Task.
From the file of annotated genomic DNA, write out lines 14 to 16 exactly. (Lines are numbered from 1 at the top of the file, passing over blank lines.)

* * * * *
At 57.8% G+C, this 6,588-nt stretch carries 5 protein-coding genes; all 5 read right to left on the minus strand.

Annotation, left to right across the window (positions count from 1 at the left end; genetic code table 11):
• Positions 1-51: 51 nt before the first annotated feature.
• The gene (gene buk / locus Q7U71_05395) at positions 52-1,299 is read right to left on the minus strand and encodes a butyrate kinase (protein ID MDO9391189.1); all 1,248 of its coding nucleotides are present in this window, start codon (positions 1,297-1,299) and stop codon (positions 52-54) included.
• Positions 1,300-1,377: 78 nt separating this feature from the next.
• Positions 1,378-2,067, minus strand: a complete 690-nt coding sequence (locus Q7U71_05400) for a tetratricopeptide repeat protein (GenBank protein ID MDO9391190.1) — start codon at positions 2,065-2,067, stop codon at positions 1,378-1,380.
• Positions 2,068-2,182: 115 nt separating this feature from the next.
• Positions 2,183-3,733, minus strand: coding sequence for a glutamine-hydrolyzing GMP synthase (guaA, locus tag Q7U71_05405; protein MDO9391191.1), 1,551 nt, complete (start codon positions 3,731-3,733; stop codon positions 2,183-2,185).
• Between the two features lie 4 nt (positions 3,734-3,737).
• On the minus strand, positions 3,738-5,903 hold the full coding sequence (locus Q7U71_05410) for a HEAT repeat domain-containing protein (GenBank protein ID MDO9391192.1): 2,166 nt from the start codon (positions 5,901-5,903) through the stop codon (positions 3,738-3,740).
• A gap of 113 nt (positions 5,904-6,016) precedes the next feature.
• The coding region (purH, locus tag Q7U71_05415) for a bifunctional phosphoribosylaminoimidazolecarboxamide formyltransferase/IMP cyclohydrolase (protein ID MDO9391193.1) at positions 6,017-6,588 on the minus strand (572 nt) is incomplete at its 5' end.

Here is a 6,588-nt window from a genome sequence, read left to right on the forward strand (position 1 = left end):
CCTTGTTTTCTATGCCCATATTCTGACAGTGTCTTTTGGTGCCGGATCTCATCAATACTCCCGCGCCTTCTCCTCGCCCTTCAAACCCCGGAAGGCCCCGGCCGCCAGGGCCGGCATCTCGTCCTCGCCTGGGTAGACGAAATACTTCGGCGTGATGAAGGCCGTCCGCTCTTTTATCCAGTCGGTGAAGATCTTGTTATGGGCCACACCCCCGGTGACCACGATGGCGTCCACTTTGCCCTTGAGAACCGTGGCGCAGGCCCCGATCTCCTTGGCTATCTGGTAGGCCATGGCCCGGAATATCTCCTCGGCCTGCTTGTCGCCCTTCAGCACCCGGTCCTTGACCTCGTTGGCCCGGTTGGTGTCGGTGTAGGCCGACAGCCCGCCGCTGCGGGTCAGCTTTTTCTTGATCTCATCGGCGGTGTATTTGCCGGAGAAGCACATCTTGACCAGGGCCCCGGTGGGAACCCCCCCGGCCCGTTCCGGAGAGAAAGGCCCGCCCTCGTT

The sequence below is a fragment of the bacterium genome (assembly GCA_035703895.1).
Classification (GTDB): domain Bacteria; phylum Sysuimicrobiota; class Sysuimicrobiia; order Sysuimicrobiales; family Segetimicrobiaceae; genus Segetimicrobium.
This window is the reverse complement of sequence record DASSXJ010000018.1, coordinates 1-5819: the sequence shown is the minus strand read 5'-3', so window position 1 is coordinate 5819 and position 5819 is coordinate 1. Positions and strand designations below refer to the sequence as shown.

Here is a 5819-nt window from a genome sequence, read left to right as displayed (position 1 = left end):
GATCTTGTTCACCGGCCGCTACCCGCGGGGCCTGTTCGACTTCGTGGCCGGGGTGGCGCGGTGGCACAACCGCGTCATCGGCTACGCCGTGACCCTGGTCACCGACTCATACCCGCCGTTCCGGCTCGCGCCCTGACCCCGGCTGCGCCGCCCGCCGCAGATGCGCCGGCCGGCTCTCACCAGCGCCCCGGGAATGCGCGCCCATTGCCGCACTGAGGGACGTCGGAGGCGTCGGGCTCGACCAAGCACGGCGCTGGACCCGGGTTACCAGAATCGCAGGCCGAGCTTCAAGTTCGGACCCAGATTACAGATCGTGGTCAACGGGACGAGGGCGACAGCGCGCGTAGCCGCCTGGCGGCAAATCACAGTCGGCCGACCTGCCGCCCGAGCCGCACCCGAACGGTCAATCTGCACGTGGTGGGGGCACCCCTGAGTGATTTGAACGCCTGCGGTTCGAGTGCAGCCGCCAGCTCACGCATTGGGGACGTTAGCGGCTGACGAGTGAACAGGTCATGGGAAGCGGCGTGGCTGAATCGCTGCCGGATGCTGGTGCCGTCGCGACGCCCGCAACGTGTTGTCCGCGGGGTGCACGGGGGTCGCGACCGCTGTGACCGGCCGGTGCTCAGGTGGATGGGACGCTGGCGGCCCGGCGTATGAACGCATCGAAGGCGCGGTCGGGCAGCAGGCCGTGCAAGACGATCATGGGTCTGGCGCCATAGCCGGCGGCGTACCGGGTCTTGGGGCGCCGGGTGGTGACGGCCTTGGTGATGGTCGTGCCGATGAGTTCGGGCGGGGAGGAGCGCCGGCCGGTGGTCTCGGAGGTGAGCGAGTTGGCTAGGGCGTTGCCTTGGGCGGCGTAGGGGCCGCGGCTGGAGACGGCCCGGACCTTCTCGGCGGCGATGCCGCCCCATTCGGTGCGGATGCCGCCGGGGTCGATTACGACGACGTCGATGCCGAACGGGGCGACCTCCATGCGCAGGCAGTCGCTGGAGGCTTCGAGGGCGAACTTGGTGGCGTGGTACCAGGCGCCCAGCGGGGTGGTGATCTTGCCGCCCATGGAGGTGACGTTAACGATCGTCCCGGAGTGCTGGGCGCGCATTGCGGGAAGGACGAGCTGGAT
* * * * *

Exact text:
CCTTGTTTTCTATGCCCATATTCTGACAGTGTCTTTTGGTGCCGGATCTCATCAATACTCCCGCGCCTTCTCCTCGCCCTTCAAACCCCGGAAGGCCCCGGCCGCCAGGGCCGGCATCTCGTCCTCGCCTGGGTAGACGAAATACTTCGGCGTGATGAAGGCCGTCCGCTCTTTTATCCAGTCGGTGAAGATCTTGTTATGGGCCACACCCCCGGTGACCACGATGGCGTCCACTTTGCCCTTGAGAACCGTGGCGCAGGCCCCGATCTCCTTGGCTATCTGGTAGGCCATGGCCCGGAATATCTCCTCGGCCTGCTTGTCGCCCTTCAGCACCCGGTCCTTGACCTCGTTGGCCCGGTTGGTGTCGGTGTAGGCCGACAGCCCGCCGCTGCGGGTCAGCTTTTTCTTGATCTCATCGGCGGTGTATTTGCCGGAGAAGCACATCTTGACCAGGGCCCCGGTGGGAACCCCCCCGGCCCGTTCCGGAGAGAAAGGCCCGCCCTCGTT

The sequence below is a fragment of the bacterium genome (assembly GCA_035703895.1).
Classification (GTDB): domain Bacteria; phylum Sysuimicrobiota; class Sysuimicrobiia; order Sysuimicrobiales; family Segetimicrobiaceae; genus Segetimicrobium.